MIL OSI – Source: NIWA – National Institute of Water and Atmospheric Research – Release/Statement
Headline: NIWA’s Hotspot Watch for 30 March 2017
A weekly update describing soil moisture across the country to help assess whether severely to extremely dry conditions are occurring or imminent. Regions experiencing these soil moisture deficits are deemed “hotspots”. Persistent hotspot regions have the potential to develop into drought.
Please note that this will be the final Hotspot Watch issued by NIWA for the 2016-2017 growing season. Hotspot Watches will again be issued beginning in October 2017.
Facts: soil moisture
Across the North Island, soil moisture levels have increased nearly everywhere during the past week. This is especially true across Northland, Auckland, Waikato, and the western Bay of Plenty where heavy rain fell earlier this week.Smaller increases also occurred across most of the remainder of the North Island, with only small decreases in soil moisture levels observed in East Cape during the past week. The driest soils across the North Island compared to normal for this time of the year are found in East Cape, while the wettest soils for this time of the year are found across southern Northland, Auckland, northern Waikato, and the western Bay of Plenty.
No hotspots are currently in place across the North Island.
Across the South Island, soil moisture levels have increased slightly in many areas during the past week. This was most evident across the northern half of the South Island. Meanwhile, soil moisture levels generally decreased slightly across Southland and the Queenstown-Lakes District in the past week. The driest soils across the South Island compared to normal for this time of the year are found in southern Southland, while the wettest soils for this time of the year are found in northwestern Tasman.
Hotspots are currently in place in southern Southland and central Queenstown-Lakes District, along with a small hotspot located in central Hurunui District.
Outlook and soil moisture
For the North Island, high pressure is expected to produce dry weather on Friday and Saturday. On Sunday (2nd April), a few showers in northern and central areas may produce rainfall amounts of 5 mm or less. By Monday and Tuesday, tropical moisture related to former Cyclone Debbie will begin to stream in from the Tasman Sea. Rainfall amounts during this time could reach 50 mm in parts of the western and central North Island. Additional heavy rain may track across the North Island on Wednesday (5th April) and Thursday as well. While the exact track of this tropical moisture will be vital to determining where the heaviest rainfall occurs, totals through to next Thursday could exceed 75 mm in the western and central North Island, with 50 mm or more possible elsewhere.
With heavy rainfall possible in much if not all of the North Island during the next week, soil moisture levels are expected to increase nearly everywhere. Because of this, no hotspots are expected to form.
For the South Island, moist air streaming from the Tasman Sea on Friday and Saturday will bring up to 50 mm to Fiordland and southern Westland, while mostly dry weather is expected elsewhere. Up to 15 mm is possible along the rest of the West Coast on Sunday (2nd April). Mostly dry weather is expected from Monday until Tuesday evening as high pressure moves over the South Island. However, the same tropical moisture expected to affect the North Island will likely also track across the northern half of the South Island between Wednesday and Thursday (5th-6th April). From the West Coast to Tasman, rainfall amounts may exceed 75 mm, with 50 mm or more possible across Canterbury, Marlborough and Nelson. Amounts around 25 mm will be possible in Otago and much of Southland.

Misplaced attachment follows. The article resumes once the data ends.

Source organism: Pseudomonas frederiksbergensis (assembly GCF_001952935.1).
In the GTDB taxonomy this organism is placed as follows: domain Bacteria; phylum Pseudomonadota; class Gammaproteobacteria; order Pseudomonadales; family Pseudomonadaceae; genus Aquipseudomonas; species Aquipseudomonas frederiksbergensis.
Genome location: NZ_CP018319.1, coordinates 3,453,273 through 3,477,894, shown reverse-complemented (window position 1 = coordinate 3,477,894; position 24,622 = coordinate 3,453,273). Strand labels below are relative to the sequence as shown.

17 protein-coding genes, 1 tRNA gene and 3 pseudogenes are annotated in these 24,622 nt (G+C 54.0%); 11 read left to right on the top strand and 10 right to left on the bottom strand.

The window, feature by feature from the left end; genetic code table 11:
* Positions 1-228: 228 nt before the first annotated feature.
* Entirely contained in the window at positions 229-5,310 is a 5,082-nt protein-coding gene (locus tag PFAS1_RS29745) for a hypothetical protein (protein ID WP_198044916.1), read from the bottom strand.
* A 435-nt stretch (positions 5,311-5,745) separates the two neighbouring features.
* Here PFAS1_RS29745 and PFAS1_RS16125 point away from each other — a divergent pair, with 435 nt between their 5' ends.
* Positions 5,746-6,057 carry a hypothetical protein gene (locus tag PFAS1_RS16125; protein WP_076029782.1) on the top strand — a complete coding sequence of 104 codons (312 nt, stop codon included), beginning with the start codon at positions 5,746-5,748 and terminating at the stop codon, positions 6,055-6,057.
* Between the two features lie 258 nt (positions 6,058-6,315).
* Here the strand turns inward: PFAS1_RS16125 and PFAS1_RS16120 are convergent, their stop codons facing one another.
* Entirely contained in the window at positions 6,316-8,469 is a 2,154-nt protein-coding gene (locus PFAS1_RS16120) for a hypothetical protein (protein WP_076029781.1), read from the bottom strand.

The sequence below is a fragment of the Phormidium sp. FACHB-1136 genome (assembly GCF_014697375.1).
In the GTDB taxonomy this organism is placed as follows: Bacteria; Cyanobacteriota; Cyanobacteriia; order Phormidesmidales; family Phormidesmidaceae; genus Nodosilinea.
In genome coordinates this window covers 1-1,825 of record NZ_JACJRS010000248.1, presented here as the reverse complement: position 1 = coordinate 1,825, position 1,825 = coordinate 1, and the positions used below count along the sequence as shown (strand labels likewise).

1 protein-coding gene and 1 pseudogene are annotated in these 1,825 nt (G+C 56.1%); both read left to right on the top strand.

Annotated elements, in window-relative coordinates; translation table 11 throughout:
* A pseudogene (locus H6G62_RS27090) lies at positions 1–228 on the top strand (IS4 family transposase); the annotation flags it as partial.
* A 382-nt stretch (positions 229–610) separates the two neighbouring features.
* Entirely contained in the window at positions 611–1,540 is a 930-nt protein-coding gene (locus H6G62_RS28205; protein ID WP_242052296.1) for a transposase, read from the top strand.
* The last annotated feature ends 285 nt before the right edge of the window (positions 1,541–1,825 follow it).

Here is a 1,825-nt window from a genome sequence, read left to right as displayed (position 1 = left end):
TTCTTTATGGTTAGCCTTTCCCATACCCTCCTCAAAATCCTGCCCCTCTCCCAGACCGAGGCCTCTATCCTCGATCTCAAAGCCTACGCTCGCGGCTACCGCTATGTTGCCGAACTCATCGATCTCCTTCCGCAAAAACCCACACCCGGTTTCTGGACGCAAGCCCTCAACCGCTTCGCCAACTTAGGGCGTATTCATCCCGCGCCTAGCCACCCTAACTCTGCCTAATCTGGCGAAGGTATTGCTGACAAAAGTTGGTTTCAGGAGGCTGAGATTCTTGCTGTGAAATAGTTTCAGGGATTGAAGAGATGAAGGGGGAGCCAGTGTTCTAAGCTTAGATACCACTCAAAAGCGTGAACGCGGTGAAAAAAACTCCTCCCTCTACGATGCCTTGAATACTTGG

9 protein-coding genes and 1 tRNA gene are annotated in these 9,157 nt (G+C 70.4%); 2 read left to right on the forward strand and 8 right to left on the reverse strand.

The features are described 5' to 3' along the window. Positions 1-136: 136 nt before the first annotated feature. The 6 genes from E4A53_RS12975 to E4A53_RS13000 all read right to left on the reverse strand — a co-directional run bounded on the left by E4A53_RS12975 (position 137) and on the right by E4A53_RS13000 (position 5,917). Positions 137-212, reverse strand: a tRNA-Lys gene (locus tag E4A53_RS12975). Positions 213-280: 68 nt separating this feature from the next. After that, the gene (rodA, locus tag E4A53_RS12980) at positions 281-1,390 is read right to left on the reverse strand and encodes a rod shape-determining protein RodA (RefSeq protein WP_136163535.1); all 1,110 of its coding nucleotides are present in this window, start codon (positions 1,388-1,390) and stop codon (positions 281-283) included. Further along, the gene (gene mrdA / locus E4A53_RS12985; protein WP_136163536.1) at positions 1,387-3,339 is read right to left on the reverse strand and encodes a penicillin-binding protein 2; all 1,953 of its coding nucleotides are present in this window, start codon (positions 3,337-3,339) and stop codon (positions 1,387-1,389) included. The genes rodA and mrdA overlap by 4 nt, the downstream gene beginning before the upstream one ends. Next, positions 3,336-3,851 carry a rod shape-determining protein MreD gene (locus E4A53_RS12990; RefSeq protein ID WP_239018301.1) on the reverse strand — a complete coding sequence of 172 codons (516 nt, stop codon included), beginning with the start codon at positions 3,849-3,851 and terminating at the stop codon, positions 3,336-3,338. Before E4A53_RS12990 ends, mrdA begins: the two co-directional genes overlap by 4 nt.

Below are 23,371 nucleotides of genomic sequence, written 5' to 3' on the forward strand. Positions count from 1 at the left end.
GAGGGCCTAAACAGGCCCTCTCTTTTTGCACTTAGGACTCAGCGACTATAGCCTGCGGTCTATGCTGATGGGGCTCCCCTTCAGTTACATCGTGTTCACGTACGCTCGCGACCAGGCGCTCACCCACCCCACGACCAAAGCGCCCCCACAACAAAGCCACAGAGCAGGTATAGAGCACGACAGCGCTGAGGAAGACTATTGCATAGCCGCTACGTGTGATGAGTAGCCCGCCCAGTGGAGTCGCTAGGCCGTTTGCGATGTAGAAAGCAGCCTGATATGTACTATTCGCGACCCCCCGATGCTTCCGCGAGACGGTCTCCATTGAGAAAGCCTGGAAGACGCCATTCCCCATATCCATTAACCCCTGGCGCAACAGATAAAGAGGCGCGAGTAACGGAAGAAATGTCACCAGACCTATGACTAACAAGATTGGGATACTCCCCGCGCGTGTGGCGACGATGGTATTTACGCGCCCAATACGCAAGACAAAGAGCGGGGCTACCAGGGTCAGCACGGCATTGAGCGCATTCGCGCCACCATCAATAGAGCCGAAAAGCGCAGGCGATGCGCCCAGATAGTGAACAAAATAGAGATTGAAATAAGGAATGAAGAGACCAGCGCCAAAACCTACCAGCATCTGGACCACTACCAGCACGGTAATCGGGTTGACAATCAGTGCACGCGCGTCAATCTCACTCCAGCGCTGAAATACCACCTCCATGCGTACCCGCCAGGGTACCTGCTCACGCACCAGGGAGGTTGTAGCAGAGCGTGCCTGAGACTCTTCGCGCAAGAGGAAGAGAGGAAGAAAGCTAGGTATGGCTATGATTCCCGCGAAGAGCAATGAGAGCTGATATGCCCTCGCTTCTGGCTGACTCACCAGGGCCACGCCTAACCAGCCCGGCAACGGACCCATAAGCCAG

Heavy rainfall next week may increase soil moisture levels substantially across the northern half of the South Island, with the small hotspot in Hurunui District likely to dissipate. Soil moisture levels will also increase in Fiordland, with more moderate increases possible in southwestern Southland. Meanwhile, across most of Otago and eastern Southland, soil moisture levels may remain about the same or increase slightly. This may lead to some improvement to the hotspots in southern Southland and central Queenstown-Lakes District.
NIWA recently introduced a new tool to monitor drought conditions across New Zealand called the New Zealand Drought Index (NZDI).
Hotspot Watch a weekly advisory service for New Zealand media. It provides soil moisture and precipitation measurements around the country to help assess whether extremely dry conditions are imminent.
Soil moisture deficit: the amount of water needed to bring the soil moisture content back to field capacity, which is the maximum amount of water the soil can hold.
Soil moisture anomaly: the difference between the historical normal soil moisture deficit (or surplus) for a given time of year and actual soil moisture deficits.
Definitions: “Extremely” and “severely” dry soils are based on a combination of the current soil moisture status and the difference from normal soil moisture (see soil moisture maps).
The following soil moisture anomaly maps, are relative to this time of year. The maps show soil moisture anomaly for the past two weeks.